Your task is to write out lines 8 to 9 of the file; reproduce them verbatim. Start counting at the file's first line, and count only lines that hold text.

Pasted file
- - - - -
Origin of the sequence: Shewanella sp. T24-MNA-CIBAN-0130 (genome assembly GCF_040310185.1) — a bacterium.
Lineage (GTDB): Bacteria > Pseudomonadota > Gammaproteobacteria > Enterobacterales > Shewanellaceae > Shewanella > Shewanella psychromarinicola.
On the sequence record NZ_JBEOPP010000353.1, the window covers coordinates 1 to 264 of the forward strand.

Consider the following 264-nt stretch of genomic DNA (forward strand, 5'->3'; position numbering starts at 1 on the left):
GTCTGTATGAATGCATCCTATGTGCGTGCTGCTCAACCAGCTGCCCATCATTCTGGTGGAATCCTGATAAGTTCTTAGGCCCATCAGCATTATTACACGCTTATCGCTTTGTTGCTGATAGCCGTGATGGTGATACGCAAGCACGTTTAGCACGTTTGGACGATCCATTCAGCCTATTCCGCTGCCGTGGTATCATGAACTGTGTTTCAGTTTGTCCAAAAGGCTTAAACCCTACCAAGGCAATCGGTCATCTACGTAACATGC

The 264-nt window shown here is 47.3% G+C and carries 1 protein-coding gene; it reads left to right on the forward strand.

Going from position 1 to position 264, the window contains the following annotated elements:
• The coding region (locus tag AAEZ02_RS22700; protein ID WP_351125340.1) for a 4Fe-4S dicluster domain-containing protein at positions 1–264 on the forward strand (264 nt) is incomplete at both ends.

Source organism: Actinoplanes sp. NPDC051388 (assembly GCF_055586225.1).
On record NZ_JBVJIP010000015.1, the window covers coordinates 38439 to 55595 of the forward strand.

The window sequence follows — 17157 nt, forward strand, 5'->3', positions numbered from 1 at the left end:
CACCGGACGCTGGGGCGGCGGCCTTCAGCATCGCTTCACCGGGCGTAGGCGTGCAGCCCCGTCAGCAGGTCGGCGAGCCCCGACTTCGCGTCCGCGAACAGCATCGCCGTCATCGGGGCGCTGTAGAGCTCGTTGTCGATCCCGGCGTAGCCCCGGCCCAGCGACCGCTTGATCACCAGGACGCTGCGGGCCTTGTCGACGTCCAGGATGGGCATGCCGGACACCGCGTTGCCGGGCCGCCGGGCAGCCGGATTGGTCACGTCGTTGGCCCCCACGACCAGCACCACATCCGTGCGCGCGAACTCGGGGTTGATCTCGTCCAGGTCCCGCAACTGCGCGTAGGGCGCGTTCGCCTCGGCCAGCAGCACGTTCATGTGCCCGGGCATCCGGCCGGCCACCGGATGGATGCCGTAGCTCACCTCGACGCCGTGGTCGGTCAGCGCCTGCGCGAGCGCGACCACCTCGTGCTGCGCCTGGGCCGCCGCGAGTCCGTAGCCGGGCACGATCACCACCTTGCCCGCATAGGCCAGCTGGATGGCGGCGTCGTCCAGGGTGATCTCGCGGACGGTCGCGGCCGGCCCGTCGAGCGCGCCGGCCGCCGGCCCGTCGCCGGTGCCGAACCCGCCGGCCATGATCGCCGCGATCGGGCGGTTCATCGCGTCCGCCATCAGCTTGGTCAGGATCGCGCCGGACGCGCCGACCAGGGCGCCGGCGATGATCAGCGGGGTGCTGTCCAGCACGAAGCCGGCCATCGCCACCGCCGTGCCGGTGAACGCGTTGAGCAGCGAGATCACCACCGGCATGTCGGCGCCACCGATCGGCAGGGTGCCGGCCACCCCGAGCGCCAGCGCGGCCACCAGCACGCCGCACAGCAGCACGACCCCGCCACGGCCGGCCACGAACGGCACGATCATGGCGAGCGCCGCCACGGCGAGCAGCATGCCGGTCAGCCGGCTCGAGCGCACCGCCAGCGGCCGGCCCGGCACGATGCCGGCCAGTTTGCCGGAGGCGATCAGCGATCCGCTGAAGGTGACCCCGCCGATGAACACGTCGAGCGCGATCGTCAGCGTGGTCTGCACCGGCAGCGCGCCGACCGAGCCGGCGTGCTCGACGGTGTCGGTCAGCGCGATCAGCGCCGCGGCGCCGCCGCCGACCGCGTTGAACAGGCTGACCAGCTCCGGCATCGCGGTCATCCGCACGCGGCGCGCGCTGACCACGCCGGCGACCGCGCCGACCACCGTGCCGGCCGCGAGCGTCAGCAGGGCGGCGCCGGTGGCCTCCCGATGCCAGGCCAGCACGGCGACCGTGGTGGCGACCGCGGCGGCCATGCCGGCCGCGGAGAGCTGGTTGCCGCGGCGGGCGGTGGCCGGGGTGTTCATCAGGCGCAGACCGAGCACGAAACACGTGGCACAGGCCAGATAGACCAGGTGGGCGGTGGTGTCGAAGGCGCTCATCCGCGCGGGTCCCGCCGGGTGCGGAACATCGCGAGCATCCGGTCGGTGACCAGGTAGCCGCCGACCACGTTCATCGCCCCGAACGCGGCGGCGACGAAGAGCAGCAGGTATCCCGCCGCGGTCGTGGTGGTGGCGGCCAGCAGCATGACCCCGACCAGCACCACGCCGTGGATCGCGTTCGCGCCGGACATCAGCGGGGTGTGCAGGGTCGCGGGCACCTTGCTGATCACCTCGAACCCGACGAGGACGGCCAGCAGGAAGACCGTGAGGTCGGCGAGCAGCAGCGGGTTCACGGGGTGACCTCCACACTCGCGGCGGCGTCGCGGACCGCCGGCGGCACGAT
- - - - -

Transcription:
• The coding region (locus tag AAEZ02_RS22700; protein ID WP_351125340.1) for a 4Fe-4S dicluster domain-containing protein at positions 1–264 on the forward strand (264 nt) is incomplete at both ends.

Source organism: Actinoplanes sp. NPDC051388 (assembly GCF_055586225.1).